News / Africa

    Nigerian Government Accuses Groups, Army Officials of Graft

    FILE - Soldiers are seen on a truck along a road in Maiduguri in Borno State, Nigeria, May 14, 2015.
    FILE - Soldiers are seen on a truck along a road in Maiduguri in Borno State, Nigeria, May 14, 2015.
    Peter Clottey

    A spokesman for Nigeria's president says hundreds of millions of dollars in redirected government payments have been discovered as a result of an investigation into the country's former national security adviser.

    An investigative committee has accused 300 organizations, individuals and some army officials of financial malfeasance totaling an estimated $241 million in fraud and overpayments of contracts, says Garba Shehu, spokesman for President Muhammadu Buhari. Sambo Dasuki, who was national security adviser to former president Goodluck Jonathan has been accused of misappropriating more than $2 billion.

    In an interview with VOA, Shehu says Nigerians have expressed shock at the enormity of embezzlement of money intended to help fight the Islamist extremists group Boko Haram. Boko Haram is blamed for the death of thousands and displaced many more in parts of the country where they often attacked civilians as well as military personnel.

    Impact on military

    Shehu said the embezzlement of funds in the national security adviser’s office contributed to the low morale of soldiers trained to fight the militants in parts of Nigeria’s north.

    “[They] came up with this mind-boggling revelation that as they did with the money for the weapons, they just were sharing money all around. So far, the office of the national security adviser, under its new leadership, has recovered more than 7 billion Naira [$35 million] in... U.S. dollars, euros and in Nigerian currency. And they have asked that another sum of 41 Billion Naira [$206 million] be refunded immediately, and the veracity or ownership of yet another 45 Billion Naira [$ 226 million] would be determined by further investigations. At the end of which government will know whether all of that be returned to the government or perhaps be returned in part,” said Shehu.

    “We are dealing with three sets of lines of corruption. One is a set of people who got money for doing nothing. They were just called and issued money from the office of the national security adviser — purpose not defined. Another set of people and companies, they signed contracts to do certain jobs or undertakings, they got money and they run away. Then the third group, which I said would now be investigated for verification; companies and individuals who got monies to offer services, they may have offered in part but there is no evidence of completion.”

    Boko Haram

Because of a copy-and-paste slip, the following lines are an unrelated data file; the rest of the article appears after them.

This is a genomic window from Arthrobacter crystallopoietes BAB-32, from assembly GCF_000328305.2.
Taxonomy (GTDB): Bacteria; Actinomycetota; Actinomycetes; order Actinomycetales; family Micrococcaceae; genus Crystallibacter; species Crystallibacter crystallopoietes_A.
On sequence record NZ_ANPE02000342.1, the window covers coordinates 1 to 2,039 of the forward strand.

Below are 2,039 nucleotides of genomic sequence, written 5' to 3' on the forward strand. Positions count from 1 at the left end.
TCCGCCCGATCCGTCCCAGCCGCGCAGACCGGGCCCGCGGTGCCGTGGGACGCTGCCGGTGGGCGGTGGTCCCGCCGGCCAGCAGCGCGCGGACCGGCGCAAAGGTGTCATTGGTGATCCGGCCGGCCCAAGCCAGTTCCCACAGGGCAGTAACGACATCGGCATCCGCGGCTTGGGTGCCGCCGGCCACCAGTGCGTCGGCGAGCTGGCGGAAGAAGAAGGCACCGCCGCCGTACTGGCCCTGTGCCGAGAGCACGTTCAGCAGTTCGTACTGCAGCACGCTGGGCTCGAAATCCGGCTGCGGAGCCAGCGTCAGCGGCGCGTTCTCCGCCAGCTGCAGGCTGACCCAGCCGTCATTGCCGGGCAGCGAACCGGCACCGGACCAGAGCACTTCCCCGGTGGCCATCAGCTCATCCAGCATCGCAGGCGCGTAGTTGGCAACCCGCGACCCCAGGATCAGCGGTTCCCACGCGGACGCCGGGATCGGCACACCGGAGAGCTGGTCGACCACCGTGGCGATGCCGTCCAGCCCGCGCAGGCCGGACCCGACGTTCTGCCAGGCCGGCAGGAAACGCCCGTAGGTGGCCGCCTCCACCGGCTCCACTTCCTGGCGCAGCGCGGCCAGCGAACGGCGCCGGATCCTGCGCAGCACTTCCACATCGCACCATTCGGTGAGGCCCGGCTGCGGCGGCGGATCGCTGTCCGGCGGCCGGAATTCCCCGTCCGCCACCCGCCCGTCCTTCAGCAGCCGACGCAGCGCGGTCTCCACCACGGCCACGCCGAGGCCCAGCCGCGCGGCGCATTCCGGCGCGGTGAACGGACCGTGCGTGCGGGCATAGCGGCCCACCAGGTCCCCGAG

Shehu says since President Buhari’s election the militants face defeat. He also says the heavy security threat previously posed by the militants, has been reduced due to what he says has been a reinvigoration of efforts by security agencies.

    “We are now at the finishing stage of the entire war [with Boko Haram] now. Because government has been able to free funds, monies that would have gone into pockets of military commanders and politicians. They are procuring weapons, they are paying salaries and allowances to military men and the spirit is very high, among our fighting men. So, much of Boko Haram has been minimized,” said Shehu.

    The government has officially stated that it has “technically” defeated Boko Haram. But critics say the militants have not been reduced to just common criminality. They cited recent suicide bombings and cross border attacks in neighboring Cameroon as examples that the government is wrong in its assessment of the fight against Boko Haram.

    Shehu disagreed. He says the fight against Boko Haram has achieved visible success for all to see under Buhari. Shehu also added that the current administration aims to plug loopholes by which former government officials siphoned funds meant to improve the lives of citizens.

    “[Buhari] has succeeded in freeing 3 Trillion Naira [about $3 billion] available in the central bank by blocking several bank accounts and transferring them to the central bank of Nigeria.This is money that is available to be spent on the country. The government will unleash funds on the country the moment the budget is signed. Money to be spent, this money would have been shared by politicians and whatever at the end of the year as the practice used to be,” said Shehu.

    You May Like

    Video Obama Remembers Fallen Troops for Memorial Day

    President urges Americans this holiday weekend to 'take a moment and offer a silent word of prayer or public word of thanks' to country's veterans

    Upsurge of Migratory Traffic Across Sahara From West to North Africa

    A report by the International Organization for Migration finds more than 60,000 migrants have transited through the Agadez region of Niger between February and April

    UN Blocks Access to Journalist Advocacy Group

    United Nations has rejected bid from nonprofit journalist advocacy group that wanted 'consultative status,' ranking that would have given them greater access to UN meetings